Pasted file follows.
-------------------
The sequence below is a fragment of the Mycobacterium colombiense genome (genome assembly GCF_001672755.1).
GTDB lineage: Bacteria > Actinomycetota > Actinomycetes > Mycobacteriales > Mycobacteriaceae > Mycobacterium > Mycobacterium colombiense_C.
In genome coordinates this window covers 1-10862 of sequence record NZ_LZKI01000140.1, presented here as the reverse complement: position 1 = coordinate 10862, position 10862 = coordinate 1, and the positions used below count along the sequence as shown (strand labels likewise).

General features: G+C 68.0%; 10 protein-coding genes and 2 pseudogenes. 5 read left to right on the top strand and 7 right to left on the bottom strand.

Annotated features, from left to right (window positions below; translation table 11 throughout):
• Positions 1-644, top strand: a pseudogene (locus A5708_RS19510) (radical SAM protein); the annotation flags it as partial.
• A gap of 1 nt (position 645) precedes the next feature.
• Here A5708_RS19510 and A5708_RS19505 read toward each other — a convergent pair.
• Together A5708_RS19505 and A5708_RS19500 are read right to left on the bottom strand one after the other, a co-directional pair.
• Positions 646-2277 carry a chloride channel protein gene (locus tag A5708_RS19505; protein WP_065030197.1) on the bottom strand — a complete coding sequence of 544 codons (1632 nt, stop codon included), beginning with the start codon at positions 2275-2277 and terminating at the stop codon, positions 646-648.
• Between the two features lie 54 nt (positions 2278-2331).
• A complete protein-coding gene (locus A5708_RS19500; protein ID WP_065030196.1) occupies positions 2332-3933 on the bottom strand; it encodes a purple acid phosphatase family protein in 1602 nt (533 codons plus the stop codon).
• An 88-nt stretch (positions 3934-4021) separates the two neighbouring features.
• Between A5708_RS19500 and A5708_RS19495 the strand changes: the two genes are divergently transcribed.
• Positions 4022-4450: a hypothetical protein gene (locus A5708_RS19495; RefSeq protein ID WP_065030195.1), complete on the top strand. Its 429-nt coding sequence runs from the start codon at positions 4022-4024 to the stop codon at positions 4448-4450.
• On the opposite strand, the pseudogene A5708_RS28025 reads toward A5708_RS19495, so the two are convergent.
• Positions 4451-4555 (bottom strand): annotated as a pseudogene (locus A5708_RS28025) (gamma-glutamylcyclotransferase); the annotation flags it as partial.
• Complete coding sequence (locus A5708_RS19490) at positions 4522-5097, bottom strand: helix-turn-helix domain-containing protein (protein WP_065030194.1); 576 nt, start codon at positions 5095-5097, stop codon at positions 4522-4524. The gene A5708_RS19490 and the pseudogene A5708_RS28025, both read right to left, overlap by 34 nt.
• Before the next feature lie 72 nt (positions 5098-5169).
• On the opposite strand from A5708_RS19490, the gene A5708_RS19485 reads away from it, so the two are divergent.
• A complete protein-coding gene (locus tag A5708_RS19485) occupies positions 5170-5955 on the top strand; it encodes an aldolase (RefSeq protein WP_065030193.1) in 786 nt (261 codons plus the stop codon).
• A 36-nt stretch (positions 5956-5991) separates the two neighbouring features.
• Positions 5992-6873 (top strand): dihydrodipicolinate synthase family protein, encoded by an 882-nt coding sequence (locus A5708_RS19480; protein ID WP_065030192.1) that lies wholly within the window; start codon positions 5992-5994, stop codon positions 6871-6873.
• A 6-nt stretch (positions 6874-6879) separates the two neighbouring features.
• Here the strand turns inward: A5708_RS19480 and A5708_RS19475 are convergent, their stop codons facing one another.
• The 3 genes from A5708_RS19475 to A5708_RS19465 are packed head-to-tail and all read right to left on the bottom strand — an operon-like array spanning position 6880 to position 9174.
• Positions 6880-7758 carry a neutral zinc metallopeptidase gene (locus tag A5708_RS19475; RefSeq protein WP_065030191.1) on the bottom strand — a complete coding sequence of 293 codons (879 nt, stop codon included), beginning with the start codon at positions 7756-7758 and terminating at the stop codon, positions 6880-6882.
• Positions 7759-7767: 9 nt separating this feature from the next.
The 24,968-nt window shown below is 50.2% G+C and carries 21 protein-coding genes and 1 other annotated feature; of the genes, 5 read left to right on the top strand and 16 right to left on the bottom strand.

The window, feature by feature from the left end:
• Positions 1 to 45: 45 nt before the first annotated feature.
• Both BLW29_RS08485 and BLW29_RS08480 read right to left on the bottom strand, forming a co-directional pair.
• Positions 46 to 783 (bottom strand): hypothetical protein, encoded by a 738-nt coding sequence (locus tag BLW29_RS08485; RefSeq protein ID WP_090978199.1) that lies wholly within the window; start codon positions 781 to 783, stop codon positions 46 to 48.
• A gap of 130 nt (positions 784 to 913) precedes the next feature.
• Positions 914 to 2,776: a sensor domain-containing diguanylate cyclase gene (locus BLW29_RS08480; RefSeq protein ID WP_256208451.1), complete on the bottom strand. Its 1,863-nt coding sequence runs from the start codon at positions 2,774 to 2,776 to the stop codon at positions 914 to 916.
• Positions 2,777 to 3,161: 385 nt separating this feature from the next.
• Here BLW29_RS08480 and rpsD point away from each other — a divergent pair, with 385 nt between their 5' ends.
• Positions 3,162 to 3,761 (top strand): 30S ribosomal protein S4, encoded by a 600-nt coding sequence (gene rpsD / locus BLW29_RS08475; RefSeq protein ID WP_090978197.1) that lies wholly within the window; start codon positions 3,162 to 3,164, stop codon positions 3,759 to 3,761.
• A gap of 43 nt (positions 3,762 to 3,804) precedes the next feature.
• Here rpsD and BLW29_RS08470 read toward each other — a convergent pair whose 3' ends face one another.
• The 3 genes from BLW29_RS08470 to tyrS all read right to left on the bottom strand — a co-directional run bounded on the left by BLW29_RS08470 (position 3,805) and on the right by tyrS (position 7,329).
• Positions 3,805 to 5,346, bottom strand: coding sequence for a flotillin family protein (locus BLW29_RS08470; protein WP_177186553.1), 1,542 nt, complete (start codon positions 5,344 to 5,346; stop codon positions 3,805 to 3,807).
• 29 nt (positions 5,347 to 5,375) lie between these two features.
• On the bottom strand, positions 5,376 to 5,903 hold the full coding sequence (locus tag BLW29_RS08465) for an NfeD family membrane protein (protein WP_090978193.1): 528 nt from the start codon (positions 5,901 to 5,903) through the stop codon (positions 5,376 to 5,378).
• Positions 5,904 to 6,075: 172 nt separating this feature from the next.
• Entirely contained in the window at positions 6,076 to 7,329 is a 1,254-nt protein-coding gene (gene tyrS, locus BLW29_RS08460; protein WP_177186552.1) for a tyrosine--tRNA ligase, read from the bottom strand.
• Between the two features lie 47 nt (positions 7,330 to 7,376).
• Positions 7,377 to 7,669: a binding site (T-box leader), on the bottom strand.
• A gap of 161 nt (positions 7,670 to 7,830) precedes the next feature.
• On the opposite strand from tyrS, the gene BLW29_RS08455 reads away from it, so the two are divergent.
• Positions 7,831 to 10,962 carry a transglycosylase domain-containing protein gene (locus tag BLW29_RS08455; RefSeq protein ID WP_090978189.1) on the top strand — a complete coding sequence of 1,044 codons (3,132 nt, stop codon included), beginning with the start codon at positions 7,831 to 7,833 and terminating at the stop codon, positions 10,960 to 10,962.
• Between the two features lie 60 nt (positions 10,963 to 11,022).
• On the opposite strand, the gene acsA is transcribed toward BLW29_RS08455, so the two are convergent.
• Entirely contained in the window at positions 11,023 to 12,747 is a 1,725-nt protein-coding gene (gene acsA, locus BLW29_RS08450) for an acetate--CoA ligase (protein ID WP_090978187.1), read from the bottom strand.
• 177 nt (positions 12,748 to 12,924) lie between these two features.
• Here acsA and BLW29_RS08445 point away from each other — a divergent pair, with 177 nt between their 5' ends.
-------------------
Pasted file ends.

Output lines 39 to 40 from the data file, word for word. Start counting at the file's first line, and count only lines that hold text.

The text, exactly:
• A gap of 43 nt (positions 3,762 to 3,804) precedes the next feature.
• Here rpsD and BLW29_RS08470 read toward each other — a convergent pair whose 3' ends face one another.